By Alex Rogers
January 22, 2015

The House Republican leadership reversed course on plans to vote on an anti-abortion bill deemed too restrictive by many female lawmakers in its conference, exposing internal party divisions as activists mark the 43rd anniversary of Roe v. Wade with the March for Life.

The bill—the Pain Capable Unborn Child Protection Act—would ban abortions after the 20th week of a pregnancy. Even though a similar bill was passed two years ago, Republican lawmakers raised concerns that this bill included a controversial clause requiring that a woman had to report the rape to police before she could get an abortion. The House will now hold another symbolic vote on a different, old bill that bans taxpayer funding of abortions.

“The reporting requirements I think were problematic,” said Missouri Republican Rep. Vicky Hartzler, who met with House GOP Whip Steve Scalise to air out her concerns this week. “Statistics show that a lot of women who are raped do not report it.”

Hartzler said she hoped that the bill would come back up with altered language that could garner more support. It’s unclear whether or not the current bill could have passed.

The American Congress of Obstetricians and Gynecologists has opposed similar legislative proposals based on fetal pain as “not based on sound science.” The bill would be aimed at a minority of abortions, since 92 percent are performed within the first 13 weeks, according to the U.S. Centers for Disease Control and Prevention.

Conservatives supported the bill in its entirety and expect the leadership to bring it back in some form. Susan B. Anthony List, the March for Life Education and Defense Fund, and Concerned Women for America Legislative Action Committee officials said they were “disappointed” that there wouldn’t be a vote and would work with the House GOP leadership “to ensure the maximum number of votes” in the future. Conservative RedState activist Erick Erickson called Republican Rep. Renee Ellmers of North Carolina, a key figure in opposing the bill’s rape reporting language, the “GOP’s Abortion Barbie.”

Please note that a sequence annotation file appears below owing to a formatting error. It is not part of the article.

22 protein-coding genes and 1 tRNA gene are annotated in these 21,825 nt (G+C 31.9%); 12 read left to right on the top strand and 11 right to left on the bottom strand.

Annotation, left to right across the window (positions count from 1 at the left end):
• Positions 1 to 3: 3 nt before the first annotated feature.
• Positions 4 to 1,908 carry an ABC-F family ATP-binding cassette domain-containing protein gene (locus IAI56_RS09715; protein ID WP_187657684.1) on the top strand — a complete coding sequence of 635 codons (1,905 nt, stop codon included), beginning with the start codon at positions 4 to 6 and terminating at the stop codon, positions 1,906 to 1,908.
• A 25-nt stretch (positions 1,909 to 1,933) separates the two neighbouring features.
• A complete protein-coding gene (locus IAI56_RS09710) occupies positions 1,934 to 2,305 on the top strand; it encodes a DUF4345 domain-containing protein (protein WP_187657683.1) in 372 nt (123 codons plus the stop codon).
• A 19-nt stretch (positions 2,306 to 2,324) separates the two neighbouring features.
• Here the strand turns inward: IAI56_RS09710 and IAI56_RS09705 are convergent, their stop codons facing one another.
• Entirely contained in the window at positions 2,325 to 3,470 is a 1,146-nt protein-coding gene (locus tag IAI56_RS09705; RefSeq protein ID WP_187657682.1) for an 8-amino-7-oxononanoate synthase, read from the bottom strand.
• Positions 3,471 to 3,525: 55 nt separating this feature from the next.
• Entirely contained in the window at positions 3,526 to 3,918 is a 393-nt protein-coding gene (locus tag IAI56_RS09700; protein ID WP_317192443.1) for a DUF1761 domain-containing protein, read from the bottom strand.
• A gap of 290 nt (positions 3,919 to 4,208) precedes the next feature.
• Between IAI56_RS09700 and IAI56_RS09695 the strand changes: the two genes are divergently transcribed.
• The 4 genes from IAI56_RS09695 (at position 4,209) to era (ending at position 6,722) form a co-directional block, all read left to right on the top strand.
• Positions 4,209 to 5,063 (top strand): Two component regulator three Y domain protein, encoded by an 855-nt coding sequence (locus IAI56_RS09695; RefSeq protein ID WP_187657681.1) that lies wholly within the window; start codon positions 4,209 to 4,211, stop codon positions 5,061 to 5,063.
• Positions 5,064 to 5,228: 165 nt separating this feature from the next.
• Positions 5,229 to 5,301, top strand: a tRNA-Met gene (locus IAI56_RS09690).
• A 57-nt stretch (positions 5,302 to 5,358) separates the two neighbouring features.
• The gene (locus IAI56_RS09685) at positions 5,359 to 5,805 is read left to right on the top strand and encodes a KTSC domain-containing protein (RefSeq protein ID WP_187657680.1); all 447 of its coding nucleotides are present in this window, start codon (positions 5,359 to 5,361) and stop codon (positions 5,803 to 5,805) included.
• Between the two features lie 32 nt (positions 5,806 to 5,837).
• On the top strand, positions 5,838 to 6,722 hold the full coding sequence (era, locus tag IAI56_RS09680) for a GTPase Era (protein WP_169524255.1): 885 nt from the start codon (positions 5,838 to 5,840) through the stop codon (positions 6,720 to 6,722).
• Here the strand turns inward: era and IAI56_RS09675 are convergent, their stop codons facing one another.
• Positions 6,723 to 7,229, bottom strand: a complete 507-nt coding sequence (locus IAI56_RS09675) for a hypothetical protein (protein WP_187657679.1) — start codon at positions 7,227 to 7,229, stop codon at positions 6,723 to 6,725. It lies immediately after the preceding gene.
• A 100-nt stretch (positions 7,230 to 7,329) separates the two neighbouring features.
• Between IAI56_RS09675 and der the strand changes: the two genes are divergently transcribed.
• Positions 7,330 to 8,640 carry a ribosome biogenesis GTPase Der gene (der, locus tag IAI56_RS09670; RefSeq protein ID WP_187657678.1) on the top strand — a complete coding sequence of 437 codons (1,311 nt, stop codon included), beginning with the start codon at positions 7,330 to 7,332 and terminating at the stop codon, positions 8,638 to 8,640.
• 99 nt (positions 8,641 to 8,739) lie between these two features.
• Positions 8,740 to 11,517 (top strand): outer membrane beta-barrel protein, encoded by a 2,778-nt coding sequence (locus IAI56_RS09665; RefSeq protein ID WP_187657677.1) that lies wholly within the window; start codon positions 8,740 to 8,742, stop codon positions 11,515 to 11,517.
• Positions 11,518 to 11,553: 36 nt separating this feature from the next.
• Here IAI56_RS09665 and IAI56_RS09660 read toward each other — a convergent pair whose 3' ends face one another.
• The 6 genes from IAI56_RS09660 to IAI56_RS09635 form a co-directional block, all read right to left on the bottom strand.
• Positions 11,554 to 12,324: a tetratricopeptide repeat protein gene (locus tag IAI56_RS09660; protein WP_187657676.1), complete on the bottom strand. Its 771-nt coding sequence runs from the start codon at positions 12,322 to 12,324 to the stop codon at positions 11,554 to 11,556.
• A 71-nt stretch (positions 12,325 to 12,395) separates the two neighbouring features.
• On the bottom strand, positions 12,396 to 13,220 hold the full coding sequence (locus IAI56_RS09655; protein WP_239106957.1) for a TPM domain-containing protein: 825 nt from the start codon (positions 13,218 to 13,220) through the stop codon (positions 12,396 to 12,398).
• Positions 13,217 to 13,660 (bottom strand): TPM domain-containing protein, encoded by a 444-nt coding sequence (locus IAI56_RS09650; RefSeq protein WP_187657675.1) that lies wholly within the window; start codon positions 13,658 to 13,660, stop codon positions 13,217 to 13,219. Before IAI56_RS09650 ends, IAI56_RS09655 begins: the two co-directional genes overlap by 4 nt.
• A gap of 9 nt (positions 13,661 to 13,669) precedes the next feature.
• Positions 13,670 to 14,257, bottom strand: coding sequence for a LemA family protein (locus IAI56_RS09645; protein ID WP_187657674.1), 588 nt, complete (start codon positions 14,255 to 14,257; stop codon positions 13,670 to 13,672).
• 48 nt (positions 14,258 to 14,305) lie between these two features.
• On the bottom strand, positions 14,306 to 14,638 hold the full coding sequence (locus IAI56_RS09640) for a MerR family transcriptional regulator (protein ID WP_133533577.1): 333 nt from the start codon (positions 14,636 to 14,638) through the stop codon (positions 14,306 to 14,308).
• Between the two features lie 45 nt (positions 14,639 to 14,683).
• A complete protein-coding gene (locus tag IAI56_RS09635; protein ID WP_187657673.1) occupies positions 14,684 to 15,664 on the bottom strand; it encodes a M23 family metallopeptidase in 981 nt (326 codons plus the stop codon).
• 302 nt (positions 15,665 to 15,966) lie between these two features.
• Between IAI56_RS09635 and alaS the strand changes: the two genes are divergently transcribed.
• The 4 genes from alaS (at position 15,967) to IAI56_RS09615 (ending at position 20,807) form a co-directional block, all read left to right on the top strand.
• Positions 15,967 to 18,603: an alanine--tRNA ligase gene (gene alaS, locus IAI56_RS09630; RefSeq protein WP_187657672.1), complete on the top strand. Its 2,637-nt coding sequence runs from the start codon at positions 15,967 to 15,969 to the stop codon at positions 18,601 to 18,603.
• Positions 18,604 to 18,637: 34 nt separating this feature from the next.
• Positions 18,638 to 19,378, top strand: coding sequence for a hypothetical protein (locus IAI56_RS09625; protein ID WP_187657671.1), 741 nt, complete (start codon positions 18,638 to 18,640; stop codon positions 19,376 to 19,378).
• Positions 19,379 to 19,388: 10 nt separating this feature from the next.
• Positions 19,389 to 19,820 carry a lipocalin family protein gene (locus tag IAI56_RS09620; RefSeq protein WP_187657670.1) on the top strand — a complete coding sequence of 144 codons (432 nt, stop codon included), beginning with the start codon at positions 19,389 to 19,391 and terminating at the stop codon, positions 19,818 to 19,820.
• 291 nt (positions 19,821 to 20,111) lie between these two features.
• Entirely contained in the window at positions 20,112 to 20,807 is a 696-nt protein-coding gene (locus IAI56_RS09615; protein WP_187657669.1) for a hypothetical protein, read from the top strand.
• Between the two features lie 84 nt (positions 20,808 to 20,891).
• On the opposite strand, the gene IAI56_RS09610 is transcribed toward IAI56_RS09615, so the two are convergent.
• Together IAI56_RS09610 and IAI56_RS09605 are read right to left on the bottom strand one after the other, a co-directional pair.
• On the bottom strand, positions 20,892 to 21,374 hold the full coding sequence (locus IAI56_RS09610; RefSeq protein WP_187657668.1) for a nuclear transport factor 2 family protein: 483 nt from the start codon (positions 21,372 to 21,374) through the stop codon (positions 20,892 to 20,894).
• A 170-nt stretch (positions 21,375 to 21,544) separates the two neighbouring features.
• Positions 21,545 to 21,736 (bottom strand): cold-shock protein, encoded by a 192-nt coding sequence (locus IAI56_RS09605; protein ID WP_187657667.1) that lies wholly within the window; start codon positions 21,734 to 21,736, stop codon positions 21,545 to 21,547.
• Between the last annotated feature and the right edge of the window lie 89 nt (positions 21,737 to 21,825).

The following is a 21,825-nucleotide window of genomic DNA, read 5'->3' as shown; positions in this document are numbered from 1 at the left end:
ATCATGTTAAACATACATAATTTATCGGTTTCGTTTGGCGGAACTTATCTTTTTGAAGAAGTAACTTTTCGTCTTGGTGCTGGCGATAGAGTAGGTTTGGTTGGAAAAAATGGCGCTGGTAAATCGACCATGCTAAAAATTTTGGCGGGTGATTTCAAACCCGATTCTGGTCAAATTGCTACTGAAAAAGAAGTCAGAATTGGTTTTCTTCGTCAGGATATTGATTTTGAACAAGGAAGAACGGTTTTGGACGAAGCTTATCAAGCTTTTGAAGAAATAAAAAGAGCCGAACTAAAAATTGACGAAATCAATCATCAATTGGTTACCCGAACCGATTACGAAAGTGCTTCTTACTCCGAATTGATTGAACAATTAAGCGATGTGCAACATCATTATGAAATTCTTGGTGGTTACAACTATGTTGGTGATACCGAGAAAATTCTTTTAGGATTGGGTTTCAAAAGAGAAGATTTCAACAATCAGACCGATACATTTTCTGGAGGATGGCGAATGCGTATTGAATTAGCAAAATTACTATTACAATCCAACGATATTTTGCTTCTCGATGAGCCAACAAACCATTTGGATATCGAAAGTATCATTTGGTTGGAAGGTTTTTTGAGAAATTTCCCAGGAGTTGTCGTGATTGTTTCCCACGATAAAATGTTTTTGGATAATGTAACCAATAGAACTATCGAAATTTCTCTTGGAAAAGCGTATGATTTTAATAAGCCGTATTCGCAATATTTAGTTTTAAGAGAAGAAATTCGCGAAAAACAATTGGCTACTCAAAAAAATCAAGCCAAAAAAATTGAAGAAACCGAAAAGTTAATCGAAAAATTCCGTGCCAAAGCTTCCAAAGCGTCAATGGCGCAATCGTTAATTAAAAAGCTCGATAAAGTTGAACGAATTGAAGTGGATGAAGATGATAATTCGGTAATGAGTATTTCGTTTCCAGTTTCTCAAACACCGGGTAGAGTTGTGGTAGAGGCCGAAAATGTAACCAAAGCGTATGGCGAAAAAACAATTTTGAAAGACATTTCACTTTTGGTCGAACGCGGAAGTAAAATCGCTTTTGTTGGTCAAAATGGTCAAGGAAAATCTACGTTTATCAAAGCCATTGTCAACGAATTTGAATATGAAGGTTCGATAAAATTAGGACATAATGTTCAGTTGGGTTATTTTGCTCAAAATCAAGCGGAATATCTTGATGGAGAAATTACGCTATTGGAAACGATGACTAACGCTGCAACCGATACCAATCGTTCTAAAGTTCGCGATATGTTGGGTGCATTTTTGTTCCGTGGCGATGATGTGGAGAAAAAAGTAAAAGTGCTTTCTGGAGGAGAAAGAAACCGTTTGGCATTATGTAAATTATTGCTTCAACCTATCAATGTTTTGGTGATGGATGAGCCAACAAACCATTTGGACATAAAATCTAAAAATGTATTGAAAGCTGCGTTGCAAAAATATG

“There was a lot of discussion in our retreat [last week] about this and some of the new people did not want to make this the first bill they voted on because the millennials have a little bit of a different take on it,” said Republican Rep. Ted Yoho of Florida. “But you will see it come back because the American people agree with it two to one. It’s a hideous practice. It needs to stop.”

The conservatives’ confidence that the bill will be resurrected would disappoint Democrats like Oregon Rep. Peter DeFazio, who said that now there is “some grain of hope that the Republican leadership is no longer going to be totally constrained by the wishes of their right-wing friends.”

Other Democrats said the abortion issue plays directly into their “war on women” narrative.

“It’s almost as though they’re creating the strategy for us, bringing up these bills,” New York Rep. Joseph Crowley, vice chairman of the House Democratic Caucus told the Hill.

“In contrast to talking about job creation and bigger paychecks, they’re putting a bill on the floor that undermines the health of of America’s women,” said House Minority Leader Nancy Pelosi in a press conference Thursday. “The bill is worse than the bill they pulled from the floor yesterday. That affected thousands of women, maybe, this affects millions of women. It not only affects their health, it affects the personal decisions of how they spend their own money on health insurance.”

Moderate Republicans such as Pennsylvania Rep. Charlie Dent agreed with Pelosi that the GOP should be talking about pocketbook issues instead.

“I would prefer that our party spend less time focusing on these very contentious social issues because that distracts us from broader economic messages where I think we have a much greater appeal to the larger public,” he said.

Contact us at editors@time.com.

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